It is simply a change in perspective. In general, academics do not have to write their lessons out in extenso. However, as soon as e-learning is involved, this becomes essential for the instructional designer to be able to play a part in scripting and for the production team to be able to create the lessons. For a MOOC, for example, scripts need to be prepared and the lecturer must adhere to them during filming. Furthermore, lecturer-researchers are used to giving their lessons by themselves, in most instances, whereas e-learning takes on a more collaborative approach. With a MOOC, they have to work with an instructional designer who will ask them to give their speeches in front of a cameraman, sound recorder, a student competent enough in the field to answer the audience’s questions on the platform’s forum after each lesson, etc. The lecturers are extremely motivated by this new approach, that is, working with a team and discovering new ways of communicating academic knowledge.

 

Which other of the Sorbonne University’s projects have you worked on?

I was recruited in 2014 by a panel of representatives from UPMC, Paris-Sorbonne, the National Museum of Natural History and UTC to take part in an e-learning project within the Undergraduate School. It was my job to make the lecturers of the four institutions work together to make first-year students from all disciplines think about science by connecting both literary and scientific aspects. We conducted a course entitled Let’s Talk Science which was made up of five teaching modules. Once again, my aim as an instructional designer was to help the lecturers to shape their content to facilitate acquisition. We chose to follow a different educational approach according to the topics and messages they wanted to convey. For example, fiction on the subject of chemistry with a literature lecturer, scripting about false truths with a history and philosophy of science lecturer or even a type of personality test with a biology lecturer for a module called Are you ready for science? where students have to answer questions and their answers determine the content of the course. It was after this project, which was funded by Sorbonne University, that I was recruited into Paris-Sorbonne’s Tice (Technologies de l’information et de la communication pour l’enseignement - Information and Communication technology for education) team in order to develop e-learning.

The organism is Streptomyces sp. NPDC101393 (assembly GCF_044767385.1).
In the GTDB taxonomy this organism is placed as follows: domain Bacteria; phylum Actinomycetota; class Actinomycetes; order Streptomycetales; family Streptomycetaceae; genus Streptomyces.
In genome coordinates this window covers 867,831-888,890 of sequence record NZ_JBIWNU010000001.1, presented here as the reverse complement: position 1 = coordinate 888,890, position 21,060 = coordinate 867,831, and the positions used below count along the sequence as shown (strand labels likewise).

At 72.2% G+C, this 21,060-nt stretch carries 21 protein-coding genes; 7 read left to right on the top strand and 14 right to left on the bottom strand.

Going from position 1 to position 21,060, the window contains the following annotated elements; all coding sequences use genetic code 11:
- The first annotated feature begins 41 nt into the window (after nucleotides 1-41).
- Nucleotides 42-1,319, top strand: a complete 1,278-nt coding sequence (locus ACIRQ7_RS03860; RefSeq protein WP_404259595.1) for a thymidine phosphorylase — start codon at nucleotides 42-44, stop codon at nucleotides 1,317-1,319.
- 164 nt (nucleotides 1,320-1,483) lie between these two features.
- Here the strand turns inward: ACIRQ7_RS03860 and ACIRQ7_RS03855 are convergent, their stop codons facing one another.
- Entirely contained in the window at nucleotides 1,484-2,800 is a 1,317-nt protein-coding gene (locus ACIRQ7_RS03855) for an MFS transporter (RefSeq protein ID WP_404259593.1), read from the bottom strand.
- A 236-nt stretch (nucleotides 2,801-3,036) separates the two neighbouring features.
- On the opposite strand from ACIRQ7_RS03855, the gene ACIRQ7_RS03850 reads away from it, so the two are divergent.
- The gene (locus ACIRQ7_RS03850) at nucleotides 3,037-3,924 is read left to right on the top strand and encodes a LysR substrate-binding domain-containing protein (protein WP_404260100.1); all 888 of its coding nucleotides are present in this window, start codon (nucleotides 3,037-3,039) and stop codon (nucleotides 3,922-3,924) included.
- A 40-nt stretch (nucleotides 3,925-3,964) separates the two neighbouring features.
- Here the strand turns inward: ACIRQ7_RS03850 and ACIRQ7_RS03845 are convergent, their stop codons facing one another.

What was your career path before coming into the university community?

I have always been interested in education. In 1995, I studied for a postgraduate DESS diploma in multimedia design for education. This was a pioneering program as, at the time, there were only two DESS courses of this kind in France. After I graduated, I was recruited as a multimedia project manager at Onisep. Then, I joined the Accor group’s business university where, for ten years, I managed a team of junior project managers producing e-learning modules, CD-ROMs, simulators and serious games for training the group’s employees. I also taught lessons on education and conducted training sessions for lecturers and trainers.

 

What are the next projects awaiting you at Paris-Sorbonne?

We have just launched the design for a MOOC on Christianity and philosophy in the first century AD which is due to come out at the beginning of 2016, as well as a MOOC on sculpting techniques, and we have already created a second edition of the MOOC on classical theater which should also come out in 2016.